On slow-news days, inconsequential facts make the news. Politicians cut ribbons and produce news releases. Reporters and pundits create another layer of news further removed from the facts by analyzing what the politicians say and do. The news is a business that must be produced every day, hour and minute. It’s about the careers of politicians, journalists and columnists.

The news industry offers a sensational diet of unsettling events because we demand it. Media theorist and cultural critic Neil Postman says:

“That is why even on news shows which provide us daily with fragments of tragedy and barbarism, we are urged by the newscasters to ‘join them tomorrow.’ What for? One would think that several minutes of murder and mayhem would suffice as material for a month of sleepless nights. We accept the newscasters’ invitation because we know that the ‘news’ is not to be taken seriously, that it is all in fun, so to say.”

Opinion is becoming the nature of the news as opposed to facts. This gives the impression that all news is opinion. If we are told to stay home to stop the pandemic, that’s just one opinion. In balanced reporting, the opposite opinion is valid: go out and enjoy the lovely spring weather.

Opinions shouldn’t be confused with facts. What I write is part of the news industry but I don’t pretend that it’s a balanced presentation of the facts. I’m trying to make a point.

What makes news about the coronavirus so jarring is that it is not the murder and mayhem of the usual variety but an existential threat. I could catch it and die.

And what about those who see the news as opinion, interpretation of facts, or infotainment?  What are they to make of the news? Possibly this:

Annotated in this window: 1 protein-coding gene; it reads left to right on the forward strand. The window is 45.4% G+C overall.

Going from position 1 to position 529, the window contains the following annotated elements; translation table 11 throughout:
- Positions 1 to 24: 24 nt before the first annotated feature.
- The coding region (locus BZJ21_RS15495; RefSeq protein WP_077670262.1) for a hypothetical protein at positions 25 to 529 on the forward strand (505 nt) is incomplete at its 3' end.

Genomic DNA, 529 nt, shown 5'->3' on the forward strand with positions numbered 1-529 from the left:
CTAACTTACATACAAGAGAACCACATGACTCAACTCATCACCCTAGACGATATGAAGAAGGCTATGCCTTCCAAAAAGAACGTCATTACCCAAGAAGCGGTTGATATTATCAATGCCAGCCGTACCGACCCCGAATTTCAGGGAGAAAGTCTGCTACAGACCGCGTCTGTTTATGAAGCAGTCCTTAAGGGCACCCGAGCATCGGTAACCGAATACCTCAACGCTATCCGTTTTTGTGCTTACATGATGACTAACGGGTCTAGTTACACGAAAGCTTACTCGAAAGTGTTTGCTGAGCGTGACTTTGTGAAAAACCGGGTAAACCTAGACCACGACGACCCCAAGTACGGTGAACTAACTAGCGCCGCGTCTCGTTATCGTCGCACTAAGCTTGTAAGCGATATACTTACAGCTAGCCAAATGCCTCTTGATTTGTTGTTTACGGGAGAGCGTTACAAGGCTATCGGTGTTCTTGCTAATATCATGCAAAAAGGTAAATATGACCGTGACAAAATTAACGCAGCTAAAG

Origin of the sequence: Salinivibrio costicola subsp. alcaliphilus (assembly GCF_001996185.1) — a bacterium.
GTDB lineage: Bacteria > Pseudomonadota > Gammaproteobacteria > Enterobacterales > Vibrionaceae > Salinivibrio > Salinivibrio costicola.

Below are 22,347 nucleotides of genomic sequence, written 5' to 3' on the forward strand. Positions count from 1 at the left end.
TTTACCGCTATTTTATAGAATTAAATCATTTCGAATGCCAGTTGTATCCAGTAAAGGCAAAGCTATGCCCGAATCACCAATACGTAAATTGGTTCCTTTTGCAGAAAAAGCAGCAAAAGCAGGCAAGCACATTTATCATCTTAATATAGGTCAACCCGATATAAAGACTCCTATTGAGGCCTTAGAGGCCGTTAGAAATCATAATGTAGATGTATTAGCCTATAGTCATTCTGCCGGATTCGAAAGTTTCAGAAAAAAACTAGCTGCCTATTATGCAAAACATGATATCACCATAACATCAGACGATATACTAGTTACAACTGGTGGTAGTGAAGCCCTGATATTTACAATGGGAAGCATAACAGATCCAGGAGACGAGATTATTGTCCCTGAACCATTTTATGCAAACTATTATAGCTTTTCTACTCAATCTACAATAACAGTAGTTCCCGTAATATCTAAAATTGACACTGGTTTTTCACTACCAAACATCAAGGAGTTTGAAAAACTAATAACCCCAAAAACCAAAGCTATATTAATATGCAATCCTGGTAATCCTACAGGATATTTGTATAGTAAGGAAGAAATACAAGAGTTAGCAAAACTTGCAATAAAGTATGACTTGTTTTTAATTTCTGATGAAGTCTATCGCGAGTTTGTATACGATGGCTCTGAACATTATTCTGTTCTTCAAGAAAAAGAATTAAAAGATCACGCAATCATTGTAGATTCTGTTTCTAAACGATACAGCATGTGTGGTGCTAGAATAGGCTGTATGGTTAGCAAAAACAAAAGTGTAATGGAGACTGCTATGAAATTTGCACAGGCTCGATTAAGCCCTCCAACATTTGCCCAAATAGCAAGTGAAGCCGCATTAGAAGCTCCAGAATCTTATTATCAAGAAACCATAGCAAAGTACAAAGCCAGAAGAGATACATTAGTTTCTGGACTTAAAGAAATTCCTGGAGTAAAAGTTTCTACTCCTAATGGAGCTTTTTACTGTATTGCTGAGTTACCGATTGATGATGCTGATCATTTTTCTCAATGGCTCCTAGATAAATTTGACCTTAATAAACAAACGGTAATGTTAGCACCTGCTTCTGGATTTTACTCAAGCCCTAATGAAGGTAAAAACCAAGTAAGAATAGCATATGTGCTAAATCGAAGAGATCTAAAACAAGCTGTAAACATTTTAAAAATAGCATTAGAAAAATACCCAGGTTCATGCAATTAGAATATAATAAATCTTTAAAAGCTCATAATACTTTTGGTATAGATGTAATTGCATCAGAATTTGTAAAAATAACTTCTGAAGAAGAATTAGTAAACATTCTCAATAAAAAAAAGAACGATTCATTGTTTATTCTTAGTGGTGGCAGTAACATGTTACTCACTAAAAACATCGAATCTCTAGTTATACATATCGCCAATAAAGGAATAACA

Like all news it’s meant for my amusement, of no consequence. I’m not sick and no one I know is. I’ll carry on as usual because everyone knows that the news is sensational and overblown.

As for me, I’ll hunker down in self isolation after arriving back from Mexico. After that I’ll socially distance myself. I’ll go for an occasional walk in the hills of Westsyde where I won’t encounter anyone.

As for you, I suggest the same. But that’s just my opinion. For the facts, turn to reliable news sources. Your life could depend on it.

Coronavirus tests Canada’s character

Canadians are seen as “nice” people, sensible, proud of Canada but not jingoistic, modest, not fanatically religious. The way we respond to the novel coronavirus pandemic will further define who we are.

Nice Canadian

The response to the pandemic in the U.S. has been politicized, similar to the response to climate change, with President Trump initially calling COVID-19 a hoax cooked up by his political opponents. Apparently some Republicans are following Trump’s initial lead and not socially isolating themselves by going to bars.

Canada can be an oasis of calm amid the global coronavirus freak-out. Political leaders can instil a sense of calm and confidence. One of those is Bonnie Henry, British Columbia’s Provincial Health Officer. She has become the face of Canada’s response to the coronavirus pandemic.

Canadians are rising to the challenge of a worsening novel coronavirus outbreak, going out of their way to be kind. Jason Dudas of Kamloops posted on Facebook:

“A co-worker told me about an elderly woman collapsing at a North Shore grocery store this weekend. If you are in a lower risk group and can help out elderly people you know with shopping you will be helping with keeping them safe at home, using extra sanitary precautions around them. If high risk groups don’t change their behaviour we will have a serious run on our health care system. But if we all work together then can make it through this situation.”

Kyle Ashley in Toronto posted a sign in the lobby of his downtown building offering to provide whatever assistance he could. “It’s like a war,” Ashley said, referring to the pandemic. “We will have bad actors, but good will come out.”

I have just returned from Mexico and will to self-isolate for two weeks. Neighbours have offered to buy groceries for me. It’s going to be tough to cut off contact with others, not going for coffee or to meetings at the society where I volunteer.  Social isolation is important, especially for travelers returning to Canada who have gone through busy airports. It’s voluntary but it’s the right thing to do; the only way to “flatten the curve” and slow down the spread which could potentially affect more than half of Canadians.